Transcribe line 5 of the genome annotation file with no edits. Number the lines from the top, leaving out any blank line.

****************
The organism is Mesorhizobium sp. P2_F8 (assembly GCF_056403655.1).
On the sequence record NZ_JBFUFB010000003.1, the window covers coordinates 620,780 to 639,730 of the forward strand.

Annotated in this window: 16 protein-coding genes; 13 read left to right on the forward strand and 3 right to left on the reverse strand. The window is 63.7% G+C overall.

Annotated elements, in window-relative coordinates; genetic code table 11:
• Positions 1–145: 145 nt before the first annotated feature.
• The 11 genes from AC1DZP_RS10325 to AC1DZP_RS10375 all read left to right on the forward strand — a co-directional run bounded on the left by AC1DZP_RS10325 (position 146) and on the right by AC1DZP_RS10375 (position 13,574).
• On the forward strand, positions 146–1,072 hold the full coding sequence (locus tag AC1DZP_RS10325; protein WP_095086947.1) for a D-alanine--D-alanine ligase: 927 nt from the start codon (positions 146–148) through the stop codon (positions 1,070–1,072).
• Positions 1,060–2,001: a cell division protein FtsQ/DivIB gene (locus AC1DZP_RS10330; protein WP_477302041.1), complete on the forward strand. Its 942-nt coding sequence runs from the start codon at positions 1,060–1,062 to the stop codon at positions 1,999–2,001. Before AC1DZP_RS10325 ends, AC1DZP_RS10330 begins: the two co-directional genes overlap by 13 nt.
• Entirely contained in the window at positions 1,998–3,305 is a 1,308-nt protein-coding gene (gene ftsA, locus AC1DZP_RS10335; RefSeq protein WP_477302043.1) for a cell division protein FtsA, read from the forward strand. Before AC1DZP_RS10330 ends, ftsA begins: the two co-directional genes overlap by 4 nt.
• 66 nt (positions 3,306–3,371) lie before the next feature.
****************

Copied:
• Positions 1–145: 145 nt before the first annotated feature.